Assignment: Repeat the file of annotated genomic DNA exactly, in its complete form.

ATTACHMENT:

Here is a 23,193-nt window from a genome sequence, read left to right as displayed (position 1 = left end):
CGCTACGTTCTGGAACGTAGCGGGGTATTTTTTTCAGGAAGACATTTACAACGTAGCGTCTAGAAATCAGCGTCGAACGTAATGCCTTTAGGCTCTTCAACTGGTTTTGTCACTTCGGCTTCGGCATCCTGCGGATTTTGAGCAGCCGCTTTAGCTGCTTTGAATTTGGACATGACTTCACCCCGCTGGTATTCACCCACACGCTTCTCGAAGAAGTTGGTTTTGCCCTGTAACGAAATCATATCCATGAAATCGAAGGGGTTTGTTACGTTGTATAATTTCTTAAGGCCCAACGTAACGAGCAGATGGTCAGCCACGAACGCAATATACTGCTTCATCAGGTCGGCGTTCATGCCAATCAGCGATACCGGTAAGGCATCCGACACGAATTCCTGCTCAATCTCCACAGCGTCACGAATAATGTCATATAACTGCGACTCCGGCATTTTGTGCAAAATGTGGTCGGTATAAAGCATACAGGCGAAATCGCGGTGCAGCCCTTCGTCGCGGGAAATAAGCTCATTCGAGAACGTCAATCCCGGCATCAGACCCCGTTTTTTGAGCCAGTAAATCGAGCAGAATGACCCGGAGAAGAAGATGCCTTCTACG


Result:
Here is a 23,193-nt window from a genome sequence, read left to right as displayed (position 1 = left end):
CGCTACGTTCTGGAACGTAGCGGGGTATTTTTTTCAGGAAGACATTTACAACGTAGCGTCTAGAAATCAGCGTCGAACGTAATGCCTTTAGGCTCTTCAACTGGTTTTGTCACTTCGGCTTCGGCATCCTGCGGATTTTGAGCAGCCGCTTTAGCTGCTTTGAATTTGGACATGACTTCACCCCGCTGGTATTCACCCACACGCTTCTCGAAGAAGTTGGTTTTGCCCTGTAACGAAATCATATCCATGAAATCGAAGGGGTTTGTTACGTTGTATAATTTCTTAAGGCCCAACGTAACGAGCAGATGGTCAGCCACGAACGCAATATACTGCTTCATCAGGTCGGCGTTCATGCCAATCAGCGATACCGGTAAGGCATCCGACACGAATTCCTGCTCAATCTCCACAGCGTCACGAATAATGTCATATAACTGCGACTCCGGCATTTTGTGCAAAATGTGGTCGGTATAAAGCATACAGGCGAAATCGCGGTGCAGCCCTTCGTCGCGGGAAATAAGCTCATTCGAGAACGTCAATCCCGGCATCAGACCCCGTTTTTTGAGCCAGTAAATCGAGCAGAATGACCCGGAGAAGAAGATGCCTTCTACG